By Dr. Mercola
Life expectancy for the U.S. fell in 2020 from 78.8 in 2019 to “just” 77 in 2020, and major media are having a field day talking about the precipitous “cliff” of death that the pandemic has created.
It’s a drop of 2.3%. But is it really as bad as it sounds? Ryan McMaken of the Mises Institute explains it in terms of relativity, i.e., what the drop means relative to what the life expectancy has been in the past 20 years.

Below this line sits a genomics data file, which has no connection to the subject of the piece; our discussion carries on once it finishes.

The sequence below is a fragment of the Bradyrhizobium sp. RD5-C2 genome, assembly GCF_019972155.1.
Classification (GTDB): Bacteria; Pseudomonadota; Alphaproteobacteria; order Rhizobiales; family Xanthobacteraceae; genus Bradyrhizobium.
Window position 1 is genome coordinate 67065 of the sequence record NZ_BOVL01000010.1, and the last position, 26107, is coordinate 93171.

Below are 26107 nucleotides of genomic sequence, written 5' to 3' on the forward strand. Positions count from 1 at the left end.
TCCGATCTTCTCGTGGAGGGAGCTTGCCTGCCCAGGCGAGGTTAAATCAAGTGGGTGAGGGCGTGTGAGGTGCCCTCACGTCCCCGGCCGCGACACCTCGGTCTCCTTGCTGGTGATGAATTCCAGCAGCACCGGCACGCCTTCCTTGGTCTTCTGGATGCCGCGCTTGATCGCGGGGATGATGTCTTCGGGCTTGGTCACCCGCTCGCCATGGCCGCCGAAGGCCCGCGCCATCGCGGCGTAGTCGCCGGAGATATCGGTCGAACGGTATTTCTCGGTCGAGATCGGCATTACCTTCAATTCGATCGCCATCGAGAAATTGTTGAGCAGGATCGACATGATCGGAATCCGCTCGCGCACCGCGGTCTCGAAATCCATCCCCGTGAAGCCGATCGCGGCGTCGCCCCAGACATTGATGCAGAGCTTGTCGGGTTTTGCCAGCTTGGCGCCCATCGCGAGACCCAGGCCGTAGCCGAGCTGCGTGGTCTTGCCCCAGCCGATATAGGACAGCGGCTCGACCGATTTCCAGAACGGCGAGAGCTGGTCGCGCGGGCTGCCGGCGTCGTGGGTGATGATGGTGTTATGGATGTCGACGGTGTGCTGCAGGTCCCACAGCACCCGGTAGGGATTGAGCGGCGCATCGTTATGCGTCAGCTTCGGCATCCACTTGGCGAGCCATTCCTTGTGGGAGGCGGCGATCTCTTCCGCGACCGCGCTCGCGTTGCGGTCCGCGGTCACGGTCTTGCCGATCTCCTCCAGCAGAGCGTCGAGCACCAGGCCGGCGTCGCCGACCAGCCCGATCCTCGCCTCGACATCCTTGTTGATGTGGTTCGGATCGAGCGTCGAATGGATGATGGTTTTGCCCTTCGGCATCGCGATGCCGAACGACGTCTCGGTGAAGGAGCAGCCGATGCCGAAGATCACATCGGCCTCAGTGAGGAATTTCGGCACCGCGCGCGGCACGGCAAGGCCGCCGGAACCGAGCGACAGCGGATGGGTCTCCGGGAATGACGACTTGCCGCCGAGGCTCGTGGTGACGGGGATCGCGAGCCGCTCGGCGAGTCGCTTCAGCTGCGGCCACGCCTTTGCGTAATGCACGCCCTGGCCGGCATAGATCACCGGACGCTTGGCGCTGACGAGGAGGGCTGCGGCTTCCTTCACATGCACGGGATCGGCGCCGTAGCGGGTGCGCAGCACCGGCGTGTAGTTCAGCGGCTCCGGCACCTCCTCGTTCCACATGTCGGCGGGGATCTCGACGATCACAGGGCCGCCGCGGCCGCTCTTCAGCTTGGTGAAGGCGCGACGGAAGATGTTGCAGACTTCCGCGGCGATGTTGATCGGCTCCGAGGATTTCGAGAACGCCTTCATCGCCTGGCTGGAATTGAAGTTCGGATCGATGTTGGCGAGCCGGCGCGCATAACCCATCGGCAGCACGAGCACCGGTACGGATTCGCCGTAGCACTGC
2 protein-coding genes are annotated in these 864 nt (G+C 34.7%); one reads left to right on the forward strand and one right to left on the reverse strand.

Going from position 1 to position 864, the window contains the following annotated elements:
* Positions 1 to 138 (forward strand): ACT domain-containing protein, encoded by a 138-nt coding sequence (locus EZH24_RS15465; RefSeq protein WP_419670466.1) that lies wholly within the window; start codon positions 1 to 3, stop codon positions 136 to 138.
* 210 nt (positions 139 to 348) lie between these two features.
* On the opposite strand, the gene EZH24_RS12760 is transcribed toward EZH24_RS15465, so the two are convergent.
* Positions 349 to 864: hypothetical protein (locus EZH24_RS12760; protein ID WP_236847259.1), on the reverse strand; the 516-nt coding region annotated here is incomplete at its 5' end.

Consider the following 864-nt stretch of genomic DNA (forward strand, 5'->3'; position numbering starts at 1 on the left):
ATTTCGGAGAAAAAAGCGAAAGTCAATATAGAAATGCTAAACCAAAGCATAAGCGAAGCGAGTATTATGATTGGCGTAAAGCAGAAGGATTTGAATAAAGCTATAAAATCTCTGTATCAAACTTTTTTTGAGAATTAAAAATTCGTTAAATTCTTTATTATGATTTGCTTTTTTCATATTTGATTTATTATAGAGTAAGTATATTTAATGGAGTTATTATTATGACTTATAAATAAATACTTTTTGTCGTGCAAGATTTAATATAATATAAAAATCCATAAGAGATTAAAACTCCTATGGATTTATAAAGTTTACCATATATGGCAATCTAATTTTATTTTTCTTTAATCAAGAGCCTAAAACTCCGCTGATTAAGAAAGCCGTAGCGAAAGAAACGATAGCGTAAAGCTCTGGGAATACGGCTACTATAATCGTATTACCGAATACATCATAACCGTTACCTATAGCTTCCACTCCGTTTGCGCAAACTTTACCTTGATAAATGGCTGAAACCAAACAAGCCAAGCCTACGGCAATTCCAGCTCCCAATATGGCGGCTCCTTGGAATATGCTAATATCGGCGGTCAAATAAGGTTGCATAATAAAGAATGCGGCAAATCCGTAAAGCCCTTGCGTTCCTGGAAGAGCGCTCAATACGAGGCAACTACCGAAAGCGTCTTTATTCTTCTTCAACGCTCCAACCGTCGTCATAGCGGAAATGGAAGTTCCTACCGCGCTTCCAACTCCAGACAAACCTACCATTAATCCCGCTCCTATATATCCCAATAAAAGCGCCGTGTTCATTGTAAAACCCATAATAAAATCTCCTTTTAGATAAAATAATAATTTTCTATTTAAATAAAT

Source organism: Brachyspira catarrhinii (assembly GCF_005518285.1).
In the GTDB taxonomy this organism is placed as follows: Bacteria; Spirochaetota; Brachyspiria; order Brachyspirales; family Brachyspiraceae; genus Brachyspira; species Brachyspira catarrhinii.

And his conclusion is that, first, “life expectancy in the U.S. had already all but screeched to a halt in the decade leading up to 2020,” and second, that when taken in context and “even considering recent data on life expectancy and mortality, it remains extremely unclear why 2020’s changes in these metrics would justify the extreme panic and human rights violations that resulted from stay-at-home edicts and coerced medication.”